Phil Woods and his European Rhythm Machine

One of the greatest bop-oriented saxophonists of all time, altoist Phil Woods has had a long and productive career. He was a member of the Charlie Barnet Orchestra in 1954, and spent periods playing with Jimmy Raney, George Wallington, the Dizzy Gillespie Big Band, Buddy Rich, the Quincy Jones Orchestra, Benny Goodman and the Thelonious Monk Nonet. But most importantly, Woods has led his own bands since the mid-1950s, often modernizing the bop tradition while invigorating the music with both his hard-swinging alto solos and his compositions.

During 1968-72 when Woods lived in France, he took a surprise left turn, performing both freer explorations and fusion with his European Rhythm Machine. On his Inner City release, Woods is joined by keyboardist Gordon Beck, bassist Henri Texier and drummer Daniel Humair for a set of originals. In addition to his alto, Woods is heard on the electric varitone saxophone, clarinet and an English recorder. The music is unpredictable, witty, celebratory, exhilarating and full of surprises with the lengthy “Chromatic Banana” being a particular highpoint. Although he changed direction after returning to the United States, Phil Woods still speaks highly of the creative and colorful music that he played during his European years.

SKU: IC1002

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Chromatic Banana Ultimate Choice The Last Page / Sans Melodie A Look Back The Day When the World

Additional Info

Additional Info

Format: Jazz Record
Soloist/Artist Phil Woods
Instruments Music and Musicians
Composer No
Accompanist/ Conductor Gordon Beck, Henri Texier, Daniel Humair
SKU IC1002


Customer Reviews (3)

Different, Quite Frankly.Review by Big Toots
It’s not known if Phil Woods ever bumped into the late, highly inventive artist, Frank Zappa. But, there are elements in this explorative 1970 Woods recording which, when you think about it, spawn the idea that they might have shared a beignet together. Intense rhythms, meters which hip-hop across the metric spectrum or none at all - textures of all types, including electric - from Bebop to the more, shall we say, chaotic.

Now, it takes a very special artist - one who is comfortable in his own musical skin - to shed same and dive into this deeper and more complex end of the improv pool. The collaboration between Woods, whose pedigree emanated from the Bird in the jazz tree (and was enhanced by Phil’s training at Julliard) and his European machinists is a fascinating project, if it’s not for all tastes.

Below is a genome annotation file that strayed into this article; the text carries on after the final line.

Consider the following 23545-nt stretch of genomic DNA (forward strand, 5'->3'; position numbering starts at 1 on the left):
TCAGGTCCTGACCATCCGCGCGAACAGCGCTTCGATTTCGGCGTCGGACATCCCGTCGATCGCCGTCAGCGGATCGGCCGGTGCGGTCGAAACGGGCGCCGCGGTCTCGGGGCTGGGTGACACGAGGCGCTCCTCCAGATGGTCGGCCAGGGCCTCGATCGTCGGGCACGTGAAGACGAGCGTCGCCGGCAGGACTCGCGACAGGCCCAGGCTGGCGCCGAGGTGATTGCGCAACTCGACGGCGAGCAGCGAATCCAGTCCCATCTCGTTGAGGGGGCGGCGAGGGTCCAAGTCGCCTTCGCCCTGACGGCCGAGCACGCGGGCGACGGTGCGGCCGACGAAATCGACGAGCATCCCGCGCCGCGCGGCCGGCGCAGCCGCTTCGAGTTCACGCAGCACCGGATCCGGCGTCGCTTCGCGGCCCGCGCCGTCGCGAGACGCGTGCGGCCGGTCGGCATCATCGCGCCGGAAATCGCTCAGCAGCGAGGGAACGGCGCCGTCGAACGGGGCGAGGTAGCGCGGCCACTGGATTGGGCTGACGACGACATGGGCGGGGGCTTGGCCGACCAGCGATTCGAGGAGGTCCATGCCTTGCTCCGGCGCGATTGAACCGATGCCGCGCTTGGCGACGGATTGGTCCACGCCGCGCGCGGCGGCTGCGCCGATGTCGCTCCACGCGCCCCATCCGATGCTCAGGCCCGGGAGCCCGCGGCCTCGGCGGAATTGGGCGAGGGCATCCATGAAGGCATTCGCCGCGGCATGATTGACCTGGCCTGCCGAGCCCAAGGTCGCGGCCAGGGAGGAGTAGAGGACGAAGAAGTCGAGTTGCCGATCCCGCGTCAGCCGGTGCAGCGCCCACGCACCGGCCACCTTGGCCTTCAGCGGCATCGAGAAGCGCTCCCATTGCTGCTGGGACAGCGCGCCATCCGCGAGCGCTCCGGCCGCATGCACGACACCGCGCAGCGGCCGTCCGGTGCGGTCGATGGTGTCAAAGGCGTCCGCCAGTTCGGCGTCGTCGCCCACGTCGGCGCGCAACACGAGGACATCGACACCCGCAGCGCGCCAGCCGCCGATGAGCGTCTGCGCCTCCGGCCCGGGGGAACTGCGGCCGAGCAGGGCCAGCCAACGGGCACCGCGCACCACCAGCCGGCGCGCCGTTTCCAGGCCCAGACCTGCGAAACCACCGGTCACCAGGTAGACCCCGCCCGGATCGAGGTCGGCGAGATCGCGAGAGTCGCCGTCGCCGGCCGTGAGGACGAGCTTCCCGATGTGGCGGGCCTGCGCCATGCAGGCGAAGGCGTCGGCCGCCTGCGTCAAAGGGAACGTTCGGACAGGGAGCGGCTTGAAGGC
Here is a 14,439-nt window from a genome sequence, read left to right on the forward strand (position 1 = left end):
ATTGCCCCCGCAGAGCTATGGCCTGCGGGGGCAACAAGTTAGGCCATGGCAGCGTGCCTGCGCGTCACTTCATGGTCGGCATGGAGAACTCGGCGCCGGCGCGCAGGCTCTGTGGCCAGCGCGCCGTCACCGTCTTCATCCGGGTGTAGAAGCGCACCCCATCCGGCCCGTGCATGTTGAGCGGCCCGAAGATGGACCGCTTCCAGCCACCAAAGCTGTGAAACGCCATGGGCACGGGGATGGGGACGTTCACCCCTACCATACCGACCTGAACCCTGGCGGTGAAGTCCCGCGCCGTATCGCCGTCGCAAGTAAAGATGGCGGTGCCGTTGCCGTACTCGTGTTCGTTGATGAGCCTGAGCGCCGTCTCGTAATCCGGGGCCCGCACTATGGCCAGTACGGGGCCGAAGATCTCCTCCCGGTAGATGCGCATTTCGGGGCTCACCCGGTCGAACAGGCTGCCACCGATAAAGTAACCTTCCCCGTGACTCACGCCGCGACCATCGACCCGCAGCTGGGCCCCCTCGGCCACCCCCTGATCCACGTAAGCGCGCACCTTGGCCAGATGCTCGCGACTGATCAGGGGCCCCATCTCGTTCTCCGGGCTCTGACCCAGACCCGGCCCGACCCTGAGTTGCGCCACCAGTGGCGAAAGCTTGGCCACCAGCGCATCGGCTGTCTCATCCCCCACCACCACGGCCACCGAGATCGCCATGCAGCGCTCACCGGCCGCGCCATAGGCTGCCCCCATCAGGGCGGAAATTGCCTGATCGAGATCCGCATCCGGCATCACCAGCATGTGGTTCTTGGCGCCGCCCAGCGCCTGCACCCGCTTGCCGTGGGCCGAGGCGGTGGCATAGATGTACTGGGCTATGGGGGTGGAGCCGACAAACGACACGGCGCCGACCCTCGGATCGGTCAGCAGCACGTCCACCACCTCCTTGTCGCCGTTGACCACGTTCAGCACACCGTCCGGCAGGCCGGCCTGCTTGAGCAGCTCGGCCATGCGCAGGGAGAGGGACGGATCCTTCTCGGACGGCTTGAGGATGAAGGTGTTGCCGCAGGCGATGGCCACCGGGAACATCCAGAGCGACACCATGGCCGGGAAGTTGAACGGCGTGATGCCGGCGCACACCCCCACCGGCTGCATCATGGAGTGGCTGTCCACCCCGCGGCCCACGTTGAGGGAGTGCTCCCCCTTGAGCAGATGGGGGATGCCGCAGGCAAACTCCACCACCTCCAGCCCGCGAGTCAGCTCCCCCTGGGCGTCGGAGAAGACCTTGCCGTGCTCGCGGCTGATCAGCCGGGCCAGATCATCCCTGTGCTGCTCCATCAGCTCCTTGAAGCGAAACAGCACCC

Hardly intimidated by their leader’s by then well-established stature (I mean - my God! -he married Chan Parker!), keyboardist Gordon Beck, bassist extraordinaire Henri Texier and percussionist Daniel Humair make complete sense of the effort. And, you get the sense that while there are complexities here of every possible musical type that Woods and this crew had more fun than one could have partying at Zappa’s “200 Motels.” It’s also obvious that even in frenzy, Woods can’t shed his natural musical instincts.

Now let’s face it: even today some listeners will find the freer type material in this offering a bitter taste, especially if their expectations frame Woods in his pre and post-Rhythm Machine periods or, forgive me, “just the way he was.” That’s fine. But, again, do consider an artist’s innate obligation to explore, run his hands through the musical waters and pan for gold. Sometimes he finds it. So might you.
(Posted on 4/29/2015)
greatReview by Big Toots
this is a super cd. (Posted on 4/28/2015)
Phil WoodsReview by Simon Sez
Throughout his long career, Phil Woods has mostly been Mr. Bebop, coming up with new and fresh ways to play music inspired by Charlie Parker. But in the late 1960s and early 1970s when he was in Europe, he was playing something else, a mix of free jazz and fusion. During that period he led the European Rhythm Machine, an electric quartet.
On this fascinating album, Woods often plays the electric varitone sax in addition to clarinet and recorder. His band, which has Gordon Beck on electric piano, pushes him into areas of music that one would never expect from Woods. The music is unpredictable and full of surprises, much of it fun. If listeners do not expect Phil Woods to play bebop on this set they will certainly enjoy it.

Simon Sez: Phil Woods and his European Rhythm Machine (IC1002) play electronic fusion, free jazz and a mixture of both in a very colorful set.
(Posted on 5/6/2014)

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